Queer Enough seeks illustrations and non-fiction stories or essays that reflect on experiences in different-gender relationships while being out as queer, for issue #2!
Different-gender partners of queers who may not necessarily identify as queer are also welcome to share their thoughts and perspectives.
Submissions can address any of these points or propose another topic that relates to queer different-gender partnerships:
- challenges specific to queer different-gender relationships
- feeling queer enough in a different-gender relationship
- queerness as encompassing more than sex or gender identity
- maintaining outness in a different-gender relationship
- defining your own queerness
- trans experience with changing gender dynamics in a relationship as one's own gender identity changes
- relationships where one person is queer-identified and the other isn't
- monogamy/non-monogamy in queer different-gender relationships
- being accountable for the straight privilege you might benefit from
- Is one partner's identity affected by the other's identity?
- queer visibility/invisibility in a different-gender relationship
- Does your behavior in public differ in a different-gender relationship (for example, hand-holding and other displays of affection)?
- how your private sexual practice is actually queer as can be
- how "opposite-sex" fails to describe your relationship, as if there was an opposite to your identity anyway! But to most of the world you probably look like a boy and a girl.
FAQ: What does "different-gender" mean?
I use "different-gender" as a more inclusive alternative to what some people might call "opposite-sex." I use "different" instead of "opposite" because "opposite" implies that there are only two genders. "Different-gender" could mean male/female, but it also includes people who have more varied gender identities, such as androgynous or gender-neutral, or something else beyond the gender binary.
I use "gender" instead of "sex" based on the suggestion of someone with a trans history who contributed to the first issue. His view is that people define sex in different ways (sometimes based on physical body parts, sometimes based on self-identified sex), but that there is generally a more clear understanding of gender.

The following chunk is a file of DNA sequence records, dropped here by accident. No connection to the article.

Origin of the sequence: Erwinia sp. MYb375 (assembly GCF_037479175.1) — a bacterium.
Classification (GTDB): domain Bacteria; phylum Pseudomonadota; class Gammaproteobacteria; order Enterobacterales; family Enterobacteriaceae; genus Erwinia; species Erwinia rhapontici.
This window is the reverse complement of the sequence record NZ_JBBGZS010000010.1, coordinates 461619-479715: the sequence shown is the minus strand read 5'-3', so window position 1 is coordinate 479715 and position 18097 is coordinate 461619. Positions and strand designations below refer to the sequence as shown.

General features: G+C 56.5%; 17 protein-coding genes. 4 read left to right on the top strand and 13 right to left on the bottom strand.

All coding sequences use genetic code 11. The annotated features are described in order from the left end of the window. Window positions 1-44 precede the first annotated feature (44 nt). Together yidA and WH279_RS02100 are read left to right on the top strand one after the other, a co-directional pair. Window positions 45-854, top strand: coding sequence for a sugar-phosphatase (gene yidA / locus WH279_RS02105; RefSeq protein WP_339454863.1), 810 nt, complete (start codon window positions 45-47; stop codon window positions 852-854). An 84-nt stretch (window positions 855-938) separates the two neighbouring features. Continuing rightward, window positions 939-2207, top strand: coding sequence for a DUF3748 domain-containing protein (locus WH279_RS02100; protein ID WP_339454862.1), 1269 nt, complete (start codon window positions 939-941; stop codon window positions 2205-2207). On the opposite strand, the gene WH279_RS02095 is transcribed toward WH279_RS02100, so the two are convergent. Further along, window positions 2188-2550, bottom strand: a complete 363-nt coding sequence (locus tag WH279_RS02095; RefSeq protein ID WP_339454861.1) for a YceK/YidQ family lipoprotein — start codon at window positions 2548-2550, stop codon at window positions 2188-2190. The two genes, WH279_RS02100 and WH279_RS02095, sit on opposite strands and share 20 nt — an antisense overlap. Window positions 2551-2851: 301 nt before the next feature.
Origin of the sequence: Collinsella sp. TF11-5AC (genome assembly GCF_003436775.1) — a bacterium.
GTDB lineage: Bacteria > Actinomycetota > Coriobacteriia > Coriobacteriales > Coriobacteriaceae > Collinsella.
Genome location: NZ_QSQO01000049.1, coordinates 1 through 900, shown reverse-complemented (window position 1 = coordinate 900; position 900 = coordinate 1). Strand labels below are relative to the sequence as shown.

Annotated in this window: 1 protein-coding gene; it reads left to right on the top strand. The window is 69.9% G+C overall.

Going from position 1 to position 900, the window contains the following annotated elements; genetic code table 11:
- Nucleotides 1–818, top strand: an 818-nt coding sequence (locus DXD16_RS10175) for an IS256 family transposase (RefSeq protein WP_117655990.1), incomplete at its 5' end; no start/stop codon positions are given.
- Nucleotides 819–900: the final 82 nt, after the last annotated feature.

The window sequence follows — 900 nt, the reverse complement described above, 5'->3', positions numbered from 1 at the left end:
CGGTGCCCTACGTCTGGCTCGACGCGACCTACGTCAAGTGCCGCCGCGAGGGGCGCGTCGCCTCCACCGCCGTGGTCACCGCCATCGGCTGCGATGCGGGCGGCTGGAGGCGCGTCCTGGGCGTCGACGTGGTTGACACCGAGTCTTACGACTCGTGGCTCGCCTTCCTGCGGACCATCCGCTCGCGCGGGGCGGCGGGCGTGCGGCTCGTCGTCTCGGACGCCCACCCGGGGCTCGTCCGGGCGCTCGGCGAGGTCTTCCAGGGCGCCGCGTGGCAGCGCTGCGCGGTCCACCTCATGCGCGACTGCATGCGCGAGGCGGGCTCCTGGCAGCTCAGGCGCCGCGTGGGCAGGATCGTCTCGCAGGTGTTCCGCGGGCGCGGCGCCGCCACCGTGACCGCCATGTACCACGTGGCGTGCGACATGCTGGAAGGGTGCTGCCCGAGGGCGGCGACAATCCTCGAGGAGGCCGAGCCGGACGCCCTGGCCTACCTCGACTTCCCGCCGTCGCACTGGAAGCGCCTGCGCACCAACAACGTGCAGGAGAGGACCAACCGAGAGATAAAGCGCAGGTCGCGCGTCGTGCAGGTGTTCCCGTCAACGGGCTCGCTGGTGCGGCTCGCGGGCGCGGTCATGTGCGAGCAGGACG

Facebook call out here. Invite your friends!
Submissions of any length will be considered, but the length of the submissions included in the first issue (approx. 300 to 1750 words) is a good guideline to follow.
Please include a unique title, a 1-2 sentence bio, and any contact info such as a website or email address that you would like published in the zine. Anonymous submissions will be accepted also. If there is any information included along with your submission, such as your name, that you do not want published please make this very clear.
Deadline is ongoing. Issue #2 is tentatively imagined for November 2011, but is entirely dependent upon your submissions to exist. Send them in, the sooner the better!
Send writing as .doc or .rtf files (NO .docx files!!) and illustrations as high-res .jpg or .tiff files (minimum resolution 300dpi). If you would like to submit both artwork and writing, please send these as separate submissions. There is no guarantee that your art will be included with your writing and vice versa. Submission does not guarantee inclusion in the zine, but do not let this deter you from sending something in!
Page size is 8.5" tall x 5.5" wide, including a small unprintable margin. Illustrations can be made to fit within that size, or be made for a 2-page spread (8.5" x 11" minus margin). Illustrations that aren't that size will be re-sized to fit, and put in with the text (or maybe on the cover) in whatever way works best.
Submissions and questions should be directed to email@example.com.
Issue #1 is available online here.